- Published on 02 June 2021
As an expansive platform for collaboration between different research groups, the THOR COST Action has enabled hundreds of physicists studying the aftermath of high-energy collisions between heavy ions to improve their predictions.
In the universe’s earliest moments, particles existed in an unimaginably hot plasma, whose behaviour was governed by deeply complex webs of interaction between individual particles. Today, researchers can recreate these exotic conditions through high-energy collisions between heavy ions, whose products can tell us much about how hot, strongly-interacting matter behaves. Yet without extensive, highly coordinated collaborations between researchers across many different backgrounds, studies like this simply wouldn’t be possible. This Topical Issue of EPJ A draws together a large collection of papers inspired by the theory of hot matter and relativistic heavy-ion collisions (THOR) European Cooperation in Science and Technology (COST) Action. Running between November 2016 and April 2021, THOR has provided a way for over 300 researchers involved in heavy-ion collision analysis to freely exchange their ideas, leading to exciting new advances in the wider field of particle physics.
- Published on 25 May 2021
What is information? What can we do with information? How are we supposed to understand information? How does information influence the development of modern Science?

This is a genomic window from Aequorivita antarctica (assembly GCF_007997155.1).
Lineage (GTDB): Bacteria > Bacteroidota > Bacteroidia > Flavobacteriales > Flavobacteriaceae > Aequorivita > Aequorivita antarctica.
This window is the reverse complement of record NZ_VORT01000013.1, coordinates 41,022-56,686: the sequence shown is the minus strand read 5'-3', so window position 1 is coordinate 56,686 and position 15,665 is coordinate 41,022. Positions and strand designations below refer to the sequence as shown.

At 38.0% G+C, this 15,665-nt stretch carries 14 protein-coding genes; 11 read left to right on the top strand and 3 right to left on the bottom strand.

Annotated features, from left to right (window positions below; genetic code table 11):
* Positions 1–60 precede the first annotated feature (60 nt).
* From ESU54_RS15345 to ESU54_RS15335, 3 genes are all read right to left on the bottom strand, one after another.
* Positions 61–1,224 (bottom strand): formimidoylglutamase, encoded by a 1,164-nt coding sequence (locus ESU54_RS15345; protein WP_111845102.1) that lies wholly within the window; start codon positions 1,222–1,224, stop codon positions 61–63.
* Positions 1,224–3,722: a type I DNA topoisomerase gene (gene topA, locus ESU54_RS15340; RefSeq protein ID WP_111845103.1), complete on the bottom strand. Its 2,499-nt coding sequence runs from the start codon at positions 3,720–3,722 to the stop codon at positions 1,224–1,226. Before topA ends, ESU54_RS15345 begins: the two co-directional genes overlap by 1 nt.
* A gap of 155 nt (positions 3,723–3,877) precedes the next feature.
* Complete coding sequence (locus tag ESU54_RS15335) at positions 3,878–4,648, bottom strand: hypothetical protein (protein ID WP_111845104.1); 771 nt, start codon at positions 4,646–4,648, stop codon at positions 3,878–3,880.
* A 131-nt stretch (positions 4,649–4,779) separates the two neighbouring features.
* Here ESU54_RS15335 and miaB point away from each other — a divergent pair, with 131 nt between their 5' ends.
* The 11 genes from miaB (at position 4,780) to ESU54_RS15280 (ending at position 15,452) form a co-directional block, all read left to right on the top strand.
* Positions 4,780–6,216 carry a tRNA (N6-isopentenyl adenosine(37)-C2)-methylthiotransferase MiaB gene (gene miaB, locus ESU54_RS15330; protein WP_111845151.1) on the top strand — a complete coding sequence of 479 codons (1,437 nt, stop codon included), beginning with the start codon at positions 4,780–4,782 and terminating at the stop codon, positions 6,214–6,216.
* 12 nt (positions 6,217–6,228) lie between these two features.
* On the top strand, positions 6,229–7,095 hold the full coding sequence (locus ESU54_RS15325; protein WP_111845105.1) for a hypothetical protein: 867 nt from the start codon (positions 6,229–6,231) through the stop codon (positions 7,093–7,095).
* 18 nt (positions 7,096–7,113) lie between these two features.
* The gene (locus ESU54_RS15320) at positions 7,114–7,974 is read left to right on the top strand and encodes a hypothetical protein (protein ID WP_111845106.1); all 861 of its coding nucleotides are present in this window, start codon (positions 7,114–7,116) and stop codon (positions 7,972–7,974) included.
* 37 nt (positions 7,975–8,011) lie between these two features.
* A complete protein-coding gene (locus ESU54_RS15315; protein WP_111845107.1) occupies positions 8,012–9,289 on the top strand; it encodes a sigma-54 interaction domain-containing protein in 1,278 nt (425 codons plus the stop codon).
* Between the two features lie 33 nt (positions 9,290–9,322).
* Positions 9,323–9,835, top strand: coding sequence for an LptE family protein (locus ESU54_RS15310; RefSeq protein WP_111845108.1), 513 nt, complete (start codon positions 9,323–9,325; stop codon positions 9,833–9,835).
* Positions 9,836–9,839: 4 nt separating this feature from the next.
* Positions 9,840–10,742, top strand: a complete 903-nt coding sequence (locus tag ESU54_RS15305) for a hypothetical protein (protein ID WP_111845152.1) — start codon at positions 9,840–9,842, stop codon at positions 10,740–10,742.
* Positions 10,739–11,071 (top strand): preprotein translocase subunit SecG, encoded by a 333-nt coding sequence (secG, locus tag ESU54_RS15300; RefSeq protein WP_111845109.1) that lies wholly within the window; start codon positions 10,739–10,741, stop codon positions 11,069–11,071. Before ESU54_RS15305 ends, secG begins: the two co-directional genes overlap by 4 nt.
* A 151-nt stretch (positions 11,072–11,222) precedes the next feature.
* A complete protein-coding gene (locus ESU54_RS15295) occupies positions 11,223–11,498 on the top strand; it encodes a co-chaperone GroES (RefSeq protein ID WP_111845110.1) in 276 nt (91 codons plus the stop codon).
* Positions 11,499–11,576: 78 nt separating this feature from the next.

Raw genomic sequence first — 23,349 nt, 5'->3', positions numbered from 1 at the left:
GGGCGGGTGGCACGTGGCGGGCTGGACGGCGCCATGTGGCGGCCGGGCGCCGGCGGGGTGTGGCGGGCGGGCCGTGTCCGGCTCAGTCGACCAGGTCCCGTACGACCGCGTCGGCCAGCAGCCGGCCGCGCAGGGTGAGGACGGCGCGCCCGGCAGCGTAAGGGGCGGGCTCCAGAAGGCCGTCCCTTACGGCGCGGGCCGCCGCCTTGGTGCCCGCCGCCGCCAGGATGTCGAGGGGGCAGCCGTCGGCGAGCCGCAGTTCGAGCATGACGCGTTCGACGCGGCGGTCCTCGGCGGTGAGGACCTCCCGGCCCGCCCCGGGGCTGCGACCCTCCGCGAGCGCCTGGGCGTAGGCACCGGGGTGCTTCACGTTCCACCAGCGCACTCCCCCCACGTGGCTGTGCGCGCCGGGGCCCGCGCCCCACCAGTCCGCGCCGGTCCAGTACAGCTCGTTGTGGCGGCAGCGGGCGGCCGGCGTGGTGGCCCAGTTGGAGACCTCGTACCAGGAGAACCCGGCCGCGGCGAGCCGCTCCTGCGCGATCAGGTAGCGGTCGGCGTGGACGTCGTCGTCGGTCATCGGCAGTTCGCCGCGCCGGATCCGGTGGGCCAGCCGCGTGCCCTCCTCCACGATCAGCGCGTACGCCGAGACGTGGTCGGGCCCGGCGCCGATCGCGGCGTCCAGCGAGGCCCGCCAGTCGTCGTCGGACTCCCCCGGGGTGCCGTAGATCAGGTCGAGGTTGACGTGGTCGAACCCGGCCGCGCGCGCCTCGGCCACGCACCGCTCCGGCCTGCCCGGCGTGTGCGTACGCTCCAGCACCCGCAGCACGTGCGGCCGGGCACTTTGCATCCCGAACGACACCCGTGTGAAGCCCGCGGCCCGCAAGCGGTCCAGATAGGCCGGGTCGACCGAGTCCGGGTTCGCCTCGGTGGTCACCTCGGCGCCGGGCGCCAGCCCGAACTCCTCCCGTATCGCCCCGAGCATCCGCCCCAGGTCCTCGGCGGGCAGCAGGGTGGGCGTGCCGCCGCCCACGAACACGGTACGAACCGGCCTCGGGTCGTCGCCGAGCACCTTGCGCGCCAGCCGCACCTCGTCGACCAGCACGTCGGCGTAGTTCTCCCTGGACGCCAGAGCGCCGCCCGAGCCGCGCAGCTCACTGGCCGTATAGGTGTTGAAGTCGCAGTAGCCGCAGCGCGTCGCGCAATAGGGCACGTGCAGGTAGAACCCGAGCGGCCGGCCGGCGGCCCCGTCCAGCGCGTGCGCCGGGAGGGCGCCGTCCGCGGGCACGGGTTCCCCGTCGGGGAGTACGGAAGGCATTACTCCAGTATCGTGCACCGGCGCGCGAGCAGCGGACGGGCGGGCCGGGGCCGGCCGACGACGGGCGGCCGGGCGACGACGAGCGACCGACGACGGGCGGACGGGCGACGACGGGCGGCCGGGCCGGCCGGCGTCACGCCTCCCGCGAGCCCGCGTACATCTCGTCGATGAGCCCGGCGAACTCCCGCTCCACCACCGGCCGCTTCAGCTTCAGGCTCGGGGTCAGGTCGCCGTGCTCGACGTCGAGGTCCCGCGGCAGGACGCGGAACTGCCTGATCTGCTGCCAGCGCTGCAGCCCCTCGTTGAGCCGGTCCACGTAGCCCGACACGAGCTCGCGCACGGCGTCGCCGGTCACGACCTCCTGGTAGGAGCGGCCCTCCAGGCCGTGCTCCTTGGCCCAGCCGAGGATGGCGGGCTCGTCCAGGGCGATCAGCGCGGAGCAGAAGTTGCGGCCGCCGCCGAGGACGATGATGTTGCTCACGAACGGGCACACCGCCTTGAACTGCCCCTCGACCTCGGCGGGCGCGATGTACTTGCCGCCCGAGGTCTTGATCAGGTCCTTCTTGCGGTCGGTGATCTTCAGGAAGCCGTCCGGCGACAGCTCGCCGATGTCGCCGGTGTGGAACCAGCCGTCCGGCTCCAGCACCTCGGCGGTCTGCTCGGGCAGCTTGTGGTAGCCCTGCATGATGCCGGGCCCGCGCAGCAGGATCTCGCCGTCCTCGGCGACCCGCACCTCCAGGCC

Some, if not all and a thousand more, of these questions come to the mind of almost every modern researcher whose research area is somehow interconnected with Information Theory. However, the answers to these questions are far from being completely unravelled, and some recent theoretical developments seem to suggest that our understanding of the geometrical aspects of Information Theory will play an increasingly important role in the quest for answers.
EPJD Colloquium: Challenges and opportunities in verification and validation of low temperature plasma simulations and experiments
- Published on 21 May 2021
In the field of plasma physics, simulations are becoming increasingly relied upon to elucidate fundamental plasma phenomena as well as to simulate real-world plasma reactors. This new colloquium published in EPJD provides a description of how one research group (at Sandia National Laboratories) incorporates verification and validation (V&V) processes in their low temperature plasma (LTP) research and development activities.